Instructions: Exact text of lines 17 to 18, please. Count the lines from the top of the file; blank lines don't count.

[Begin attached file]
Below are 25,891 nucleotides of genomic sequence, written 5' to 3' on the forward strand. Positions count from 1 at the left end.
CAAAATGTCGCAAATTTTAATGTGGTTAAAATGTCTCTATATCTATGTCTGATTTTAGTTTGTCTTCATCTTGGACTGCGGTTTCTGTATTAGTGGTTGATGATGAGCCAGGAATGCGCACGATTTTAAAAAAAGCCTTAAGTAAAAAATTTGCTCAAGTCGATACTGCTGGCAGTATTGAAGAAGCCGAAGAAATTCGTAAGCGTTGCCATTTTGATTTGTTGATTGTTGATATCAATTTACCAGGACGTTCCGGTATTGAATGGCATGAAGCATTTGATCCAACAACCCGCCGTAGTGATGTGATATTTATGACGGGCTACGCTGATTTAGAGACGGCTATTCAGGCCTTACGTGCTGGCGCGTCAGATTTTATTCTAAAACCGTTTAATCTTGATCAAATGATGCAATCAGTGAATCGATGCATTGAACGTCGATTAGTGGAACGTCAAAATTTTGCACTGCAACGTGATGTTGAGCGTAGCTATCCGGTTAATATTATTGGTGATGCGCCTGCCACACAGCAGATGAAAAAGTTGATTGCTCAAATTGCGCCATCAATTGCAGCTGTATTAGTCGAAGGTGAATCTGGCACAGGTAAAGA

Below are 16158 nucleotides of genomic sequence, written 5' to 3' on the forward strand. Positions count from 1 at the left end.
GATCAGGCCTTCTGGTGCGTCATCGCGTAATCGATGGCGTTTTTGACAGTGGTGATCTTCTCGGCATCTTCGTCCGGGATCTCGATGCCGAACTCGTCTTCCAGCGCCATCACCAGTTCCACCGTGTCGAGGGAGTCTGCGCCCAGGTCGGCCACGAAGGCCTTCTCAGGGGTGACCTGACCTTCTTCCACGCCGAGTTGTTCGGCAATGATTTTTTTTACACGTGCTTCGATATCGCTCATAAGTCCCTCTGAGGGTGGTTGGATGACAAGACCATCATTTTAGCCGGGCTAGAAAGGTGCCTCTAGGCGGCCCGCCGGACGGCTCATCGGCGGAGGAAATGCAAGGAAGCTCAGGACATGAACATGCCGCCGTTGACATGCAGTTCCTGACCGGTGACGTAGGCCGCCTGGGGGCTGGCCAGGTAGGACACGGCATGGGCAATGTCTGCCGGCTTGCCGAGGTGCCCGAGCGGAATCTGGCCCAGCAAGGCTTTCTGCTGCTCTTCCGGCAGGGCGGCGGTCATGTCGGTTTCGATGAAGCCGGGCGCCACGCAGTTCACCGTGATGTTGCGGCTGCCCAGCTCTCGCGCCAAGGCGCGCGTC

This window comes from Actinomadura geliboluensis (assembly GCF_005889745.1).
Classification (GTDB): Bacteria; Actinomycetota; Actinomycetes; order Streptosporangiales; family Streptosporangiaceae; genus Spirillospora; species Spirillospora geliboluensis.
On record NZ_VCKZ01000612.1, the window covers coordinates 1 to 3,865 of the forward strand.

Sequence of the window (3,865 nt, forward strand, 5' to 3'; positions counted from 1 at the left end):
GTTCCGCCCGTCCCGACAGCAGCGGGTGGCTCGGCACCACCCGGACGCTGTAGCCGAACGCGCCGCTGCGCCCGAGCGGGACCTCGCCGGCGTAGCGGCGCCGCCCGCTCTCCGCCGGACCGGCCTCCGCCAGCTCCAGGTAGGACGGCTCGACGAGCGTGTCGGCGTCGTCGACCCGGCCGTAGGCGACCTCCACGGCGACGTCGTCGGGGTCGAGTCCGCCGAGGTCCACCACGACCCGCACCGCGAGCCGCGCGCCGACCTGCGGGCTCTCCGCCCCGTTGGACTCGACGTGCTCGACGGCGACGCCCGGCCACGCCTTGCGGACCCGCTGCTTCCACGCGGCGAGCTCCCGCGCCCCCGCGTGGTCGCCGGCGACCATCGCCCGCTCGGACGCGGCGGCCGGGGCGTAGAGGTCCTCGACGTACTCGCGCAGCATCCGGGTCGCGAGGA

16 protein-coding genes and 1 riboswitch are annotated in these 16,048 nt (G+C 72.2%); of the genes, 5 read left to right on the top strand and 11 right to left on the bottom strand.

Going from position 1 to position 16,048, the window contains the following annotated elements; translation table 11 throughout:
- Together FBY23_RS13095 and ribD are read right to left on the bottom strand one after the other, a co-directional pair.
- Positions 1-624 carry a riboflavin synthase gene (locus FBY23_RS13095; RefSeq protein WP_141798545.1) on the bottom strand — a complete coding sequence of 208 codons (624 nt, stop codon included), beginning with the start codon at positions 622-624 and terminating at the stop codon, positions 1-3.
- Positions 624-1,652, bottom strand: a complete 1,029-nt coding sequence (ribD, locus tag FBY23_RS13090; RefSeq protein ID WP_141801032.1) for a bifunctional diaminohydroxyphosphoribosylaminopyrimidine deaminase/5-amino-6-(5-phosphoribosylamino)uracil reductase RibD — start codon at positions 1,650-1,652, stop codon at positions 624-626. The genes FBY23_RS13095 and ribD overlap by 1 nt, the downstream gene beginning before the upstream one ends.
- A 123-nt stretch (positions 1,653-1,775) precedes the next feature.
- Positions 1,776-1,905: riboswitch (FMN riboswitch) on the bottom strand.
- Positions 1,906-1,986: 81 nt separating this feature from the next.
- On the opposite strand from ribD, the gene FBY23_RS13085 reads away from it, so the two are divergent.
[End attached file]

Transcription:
- Positions 1,906-1,986: 81 nt separating this feature from the next.
- On the opposite strand from ribD, the gene FBY23_RS13085 reads away from it, so the two are divergent.